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GPs must check patient ID and proof of address to weed out ghost patients, says watchdog

GPs should be required to request identification and proof of address from all new patients as part of a drive to eliminate an estimated 2.5 million ghost patients from GP lists.

A major new report from the Audit Commission urges the government to strengthen patient registration procedures to prevent patient fraud and error following a massive list cleansing exercise across England and Wales which removed almost 95,000 ghost patients from GP lists.

The Audit Commission carried out the purge following its latest National Duplicate Registration Initiative in 2009/10 which revealed there were more than 30,000 dead patients on lists – including 157 who had died more than 30 years ago.

Almost 30,000 patients had moved house and were registered with two GPs, the Audit Commission found. A further 20,000 patients were removed from the lists when officials found they were not living at the address shown on the books.

The report backed an earlier recommendation from the NHS Counter Fraud Service that GPs ask to see a form of identification when registering all patients and a document containing the patient's address when registering permanent patients.

This would help prevent fraud and would also help address data capture issues in GP surgeries, the report said.

The call for GPs to police patient registration follows explicit instructions to NHS managers to target immigrants and elderly patients first in order to meet brutal new list cleansing targets next year.

As part of the urgent drive to reduce variance in population and practice lists by 3%, first revealed by Pulse in November last year, the advice from the Department of Health advisory body Primary Care Commissioning said PCTs should conduct ‘targeted campaigns' at certain groups to eliminate ghost patients.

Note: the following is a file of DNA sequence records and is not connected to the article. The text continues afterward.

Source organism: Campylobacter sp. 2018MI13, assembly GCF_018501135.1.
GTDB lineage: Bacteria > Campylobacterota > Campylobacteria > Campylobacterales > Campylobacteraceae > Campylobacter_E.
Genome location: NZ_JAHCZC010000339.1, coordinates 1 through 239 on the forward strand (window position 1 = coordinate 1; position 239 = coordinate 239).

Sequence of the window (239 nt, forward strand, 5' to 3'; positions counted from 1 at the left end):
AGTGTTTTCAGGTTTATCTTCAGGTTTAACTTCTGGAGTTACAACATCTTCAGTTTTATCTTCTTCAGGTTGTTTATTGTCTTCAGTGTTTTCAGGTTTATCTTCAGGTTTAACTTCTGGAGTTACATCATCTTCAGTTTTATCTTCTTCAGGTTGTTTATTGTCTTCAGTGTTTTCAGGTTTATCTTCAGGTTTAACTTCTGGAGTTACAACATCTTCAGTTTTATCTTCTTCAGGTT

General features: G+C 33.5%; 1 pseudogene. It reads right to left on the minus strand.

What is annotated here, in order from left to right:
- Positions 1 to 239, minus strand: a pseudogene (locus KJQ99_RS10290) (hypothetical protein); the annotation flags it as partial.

The DH is ramping up its list cleansing activities because clinical commissioning groups will be set budgets based on their registered patient list populations - rather than the current system of PCT funding being dictated by national population estimates.

With the CCG management allowance set at £25 per head, 2.5m extra patients could see CCGs allocated an extra £62.5m in management budgets alone.

Andy McKeon, managing director of health at the Audit Commission, said: ‘The NHS and GPs generally manage patient lists well - at any one time there are some 58 million records and many movements on and off lists.

‘However, the NDRI and active follow-up locally of duplicates and other anomalies, has resulted in £6.1 million annual savings. It is disappointing that some areas did not rigorously follow-up the information provided by NDRI, which would have resulted in more savings."

The NHS Commissioning Board is set to take responsibility for list-cleansing once the Audit Commission is abolished.

Read the National Duplicate Registration Initiative 2009/2010 here
 

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